I was recently trawling the internet for bold, young and new film directors, as one does with their Saturday night, and came across an incredible film by a guy named Shady El-Hamus. The film is daring, stuffed with subtext and highly innovative. I felt as if I was watching the work of someone who had been working on their style for 20 years or so. The film reaches a depth of drama/conflict that is ever so rare for a short film and yet, it still manages to clarify any ambiguities or reservations we may have with the story. Suffice to say, one could credit a lot of great things about this film. I was gripped. Here it is:
I was recently lucky enough to see Ewan Stewart’s brilliant new short film Getting On (above) at Leeds Film Festival, it has since gone on to screen at a number of festivals and win the British Council Award for Best UK Short at London Shorts. I got in touch with the Scottish filmmaker to discuss his unique short and how he got started out in the industry.
When did you first get interested in filmmaking?
My parents are both writers, so I grew up around a lot stories and that basic fascination that I think we all have for film and cinema kind of took over. I was also very interested in the portrayal of Scottish culture in cinema. When I was growing up, there weren’t many films coming out of Scotland at first, but then films like Shallow Grave and Trainspotting, and the work of Ken Loach, really gave me hope that it would be possible to become a filmmaker where I was from.
Are there any particular filmmakers who inspire you?
I’m inspired by a wide range of filmmakers, but I grew up watching a lot of independent American cinema from the 70s and 80s. As well as the films of the likes of Coppola, Scorsese, Polanski, Malick, Lynch and Friedkin. I was also interested in European cinema, particularly French New Wave.
Am I right in thinking that you came into the film industry from TV?
Yes, I used to direct commercials before I started working in drama. Before this, I worked in various roles in TV from assistant director to editor.
Do you think that TV is a good route into the film industry?
It can be. The thing about filmmaking is that there are so many different ways that you can get into it. TV helped me to understand who does what and how everything works. I also gained a lot of contacts from the TV industry, so when I started making my own films I got help and support from people I’d worked with.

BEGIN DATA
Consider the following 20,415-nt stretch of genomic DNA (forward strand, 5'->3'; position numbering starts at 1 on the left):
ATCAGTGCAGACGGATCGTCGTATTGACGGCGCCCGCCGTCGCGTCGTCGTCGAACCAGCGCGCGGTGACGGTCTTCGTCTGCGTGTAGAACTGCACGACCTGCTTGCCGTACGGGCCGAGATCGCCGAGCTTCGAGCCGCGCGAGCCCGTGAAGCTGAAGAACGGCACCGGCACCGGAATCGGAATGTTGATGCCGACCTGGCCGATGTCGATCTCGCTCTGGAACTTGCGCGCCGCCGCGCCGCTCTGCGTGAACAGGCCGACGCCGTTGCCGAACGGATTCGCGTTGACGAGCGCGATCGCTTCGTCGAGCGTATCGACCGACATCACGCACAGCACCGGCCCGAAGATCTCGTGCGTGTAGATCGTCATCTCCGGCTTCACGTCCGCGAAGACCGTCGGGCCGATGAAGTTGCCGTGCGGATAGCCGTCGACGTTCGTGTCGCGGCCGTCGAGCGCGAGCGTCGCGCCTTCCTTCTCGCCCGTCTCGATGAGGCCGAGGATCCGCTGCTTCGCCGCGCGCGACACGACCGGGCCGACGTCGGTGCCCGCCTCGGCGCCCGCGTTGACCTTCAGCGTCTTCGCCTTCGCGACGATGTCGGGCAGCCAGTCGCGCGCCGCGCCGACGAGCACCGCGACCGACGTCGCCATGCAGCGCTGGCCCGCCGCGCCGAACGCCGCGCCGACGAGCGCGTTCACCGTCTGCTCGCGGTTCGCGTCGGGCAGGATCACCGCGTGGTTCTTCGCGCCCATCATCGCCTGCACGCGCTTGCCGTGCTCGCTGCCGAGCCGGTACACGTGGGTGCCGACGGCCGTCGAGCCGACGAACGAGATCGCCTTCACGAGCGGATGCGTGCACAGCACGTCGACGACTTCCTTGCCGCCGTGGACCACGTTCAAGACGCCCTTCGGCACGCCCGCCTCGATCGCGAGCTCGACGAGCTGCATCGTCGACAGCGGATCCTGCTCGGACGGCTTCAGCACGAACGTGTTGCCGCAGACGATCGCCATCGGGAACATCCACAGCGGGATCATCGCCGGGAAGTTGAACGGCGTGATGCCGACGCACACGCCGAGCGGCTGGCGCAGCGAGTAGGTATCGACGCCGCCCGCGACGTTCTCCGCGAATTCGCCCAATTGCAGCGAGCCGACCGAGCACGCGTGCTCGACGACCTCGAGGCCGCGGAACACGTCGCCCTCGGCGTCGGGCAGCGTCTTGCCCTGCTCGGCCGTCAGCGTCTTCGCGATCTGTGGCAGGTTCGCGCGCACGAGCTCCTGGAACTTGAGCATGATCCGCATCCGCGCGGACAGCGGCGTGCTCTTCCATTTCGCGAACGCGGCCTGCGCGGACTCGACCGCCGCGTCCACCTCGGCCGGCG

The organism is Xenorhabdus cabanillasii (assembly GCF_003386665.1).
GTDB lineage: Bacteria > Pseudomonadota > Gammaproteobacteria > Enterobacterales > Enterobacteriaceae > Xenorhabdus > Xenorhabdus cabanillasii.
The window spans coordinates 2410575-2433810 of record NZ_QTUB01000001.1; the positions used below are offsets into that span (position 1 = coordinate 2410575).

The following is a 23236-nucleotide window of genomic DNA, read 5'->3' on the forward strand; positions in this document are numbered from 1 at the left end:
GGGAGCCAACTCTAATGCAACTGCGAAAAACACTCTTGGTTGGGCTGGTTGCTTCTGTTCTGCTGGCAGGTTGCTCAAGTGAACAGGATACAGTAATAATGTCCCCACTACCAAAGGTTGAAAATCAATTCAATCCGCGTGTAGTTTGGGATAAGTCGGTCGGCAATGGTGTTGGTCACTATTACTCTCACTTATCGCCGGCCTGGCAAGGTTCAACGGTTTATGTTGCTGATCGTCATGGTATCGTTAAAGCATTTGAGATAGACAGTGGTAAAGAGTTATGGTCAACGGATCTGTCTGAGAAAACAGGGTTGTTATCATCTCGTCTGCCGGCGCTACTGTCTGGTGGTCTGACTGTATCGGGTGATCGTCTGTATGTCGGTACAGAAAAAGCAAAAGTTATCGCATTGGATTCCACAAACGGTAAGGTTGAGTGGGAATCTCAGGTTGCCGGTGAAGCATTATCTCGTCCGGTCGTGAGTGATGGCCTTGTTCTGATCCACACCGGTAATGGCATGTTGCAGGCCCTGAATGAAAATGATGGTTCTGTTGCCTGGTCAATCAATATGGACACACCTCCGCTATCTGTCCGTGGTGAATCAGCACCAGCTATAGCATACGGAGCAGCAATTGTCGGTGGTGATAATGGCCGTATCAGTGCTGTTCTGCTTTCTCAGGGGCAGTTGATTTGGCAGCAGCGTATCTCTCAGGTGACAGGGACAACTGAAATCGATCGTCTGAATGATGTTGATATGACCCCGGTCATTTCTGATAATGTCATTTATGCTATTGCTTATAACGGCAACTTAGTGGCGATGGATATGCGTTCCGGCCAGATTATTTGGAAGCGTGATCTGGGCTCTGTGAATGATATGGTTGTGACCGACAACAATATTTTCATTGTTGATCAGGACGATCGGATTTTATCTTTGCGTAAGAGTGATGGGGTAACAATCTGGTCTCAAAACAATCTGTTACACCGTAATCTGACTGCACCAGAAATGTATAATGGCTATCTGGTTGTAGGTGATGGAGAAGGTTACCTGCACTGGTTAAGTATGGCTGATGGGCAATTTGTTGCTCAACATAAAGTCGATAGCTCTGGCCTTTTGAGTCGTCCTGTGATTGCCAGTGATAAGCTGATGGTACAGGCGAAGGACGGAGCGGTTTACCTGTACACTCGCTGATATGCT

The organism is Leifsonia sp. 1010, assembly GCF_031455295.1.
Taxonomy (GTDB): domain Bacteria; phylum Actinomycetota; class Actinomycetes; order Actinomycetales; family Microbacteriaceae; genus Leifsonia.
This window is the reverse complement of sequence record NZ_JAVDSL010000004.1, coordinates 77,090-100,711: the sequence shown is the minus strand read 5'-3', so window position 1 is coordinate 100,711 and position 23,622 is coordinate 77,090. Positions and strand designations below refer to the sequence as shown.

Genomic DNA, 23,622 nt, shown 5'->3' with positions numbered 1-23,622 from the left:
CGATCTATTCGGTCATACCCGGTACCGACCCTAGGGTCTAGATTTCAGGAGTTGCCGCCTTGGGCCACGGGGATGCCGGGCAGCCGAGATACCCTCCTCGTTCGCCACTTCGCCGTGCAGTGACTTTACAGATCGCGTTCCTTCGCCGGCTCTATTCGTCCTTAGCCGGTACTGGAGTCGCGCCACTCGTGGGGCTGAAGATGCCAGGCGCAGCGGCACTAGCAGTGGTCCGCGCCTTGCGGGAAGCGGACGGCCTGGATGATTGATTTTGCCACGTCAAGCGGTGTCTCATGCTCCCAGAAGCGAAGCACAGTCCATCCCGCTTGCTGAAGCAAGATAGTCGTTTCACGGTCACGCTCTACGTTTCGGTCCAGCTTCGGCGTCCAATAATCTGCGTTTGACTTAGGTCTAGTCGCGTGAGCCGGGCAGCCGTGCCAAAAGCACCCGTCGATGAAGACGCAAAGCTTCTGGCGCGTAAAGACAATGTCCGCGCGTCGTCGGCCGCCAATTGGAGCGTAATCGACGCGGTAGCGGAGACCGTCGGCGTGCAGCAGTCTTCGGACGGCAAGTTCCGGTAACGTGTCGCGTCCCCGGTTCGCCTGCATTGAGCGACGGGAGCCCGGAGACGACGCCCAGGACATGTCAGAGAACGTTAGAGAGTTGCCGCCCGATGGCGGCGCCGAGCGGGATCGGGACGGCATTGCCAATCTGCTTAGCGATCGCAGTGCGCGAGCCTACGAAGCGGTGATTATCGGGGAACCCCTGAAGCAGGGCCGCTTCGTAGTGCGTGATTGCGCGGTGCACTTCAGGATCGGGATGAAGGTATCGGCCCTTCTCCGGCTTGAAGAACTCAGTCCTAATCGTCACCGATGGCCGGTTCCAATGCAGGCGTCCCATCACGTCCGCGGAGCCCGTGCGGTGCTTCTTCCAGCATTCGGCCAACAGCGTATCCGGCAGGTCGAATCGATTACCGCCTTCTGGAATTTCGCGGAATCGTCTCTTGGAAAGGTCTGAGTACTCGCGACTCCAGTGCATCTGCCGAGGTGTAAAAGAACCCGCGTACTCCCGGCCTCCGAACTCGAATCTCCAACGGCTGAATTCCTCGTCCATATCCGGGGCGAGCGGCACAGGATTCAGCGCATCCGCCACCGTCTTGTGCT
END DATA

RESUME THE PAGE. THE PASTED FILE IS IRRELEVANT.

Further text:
How did the idea come about for your latest award-winning short film ‘Getting On’?
It was actually based on a short story that my dad wrote. It was essentially a one-page character monologue and was based on a neighbour from his childhood. I felt that the story and voice of the character were very unique and that’s what attracted me to it.
Do you view the story as controversial in any way?
No, I don’t think it would divide audiences in any way. It’s not really about an issue as such; it’s more of a character piece about loneliness and isolation. My aim for the film was to make something that was both funny and poignant with a strong visual element to it.
What made you decide to shoot in monochrome?
I felt it definitely fitted the tone and the mundanity of the character’s everyday life and I also love black and white from an aesthetic point of view. Practically, as we shot quite quickly on a DSLR, I wanted to make sure the cinematography was consistent in the final film.
You have a lot of tight-angled and awkward shots that I imagine the use of a DSLR made more achievable. Are you pro DSLR in this sense?
The camera we used was definitely right for this particular film and I’m all for the DSLR cameras in general as they make filmmaking much more accessible. Some people say that the DSLR look is over used, but they do have a good quality to them, depending on how you use them. I wanted the very shallow depth of field look and the DSLR was great for this.
For those who haven’t seen your film, what other festivals is it screening at?
It will be showing at the Glasgow Shorts Film Festival this month and hopefully a few more in the coming months.
What is your take with online distribution?
I’m all for putting short films online, but I’d always do this after the film has finished its festival run. Obviously you can reach a larger audience online, which is a definite advantage.
Will you put ‘Getting On’ online?
I’m currently in the process of attaching the film to a distributor, so it’s unlikely that it will appear online any time soon I’m afraid.
Do you have any other projects in the works, a feature maybe?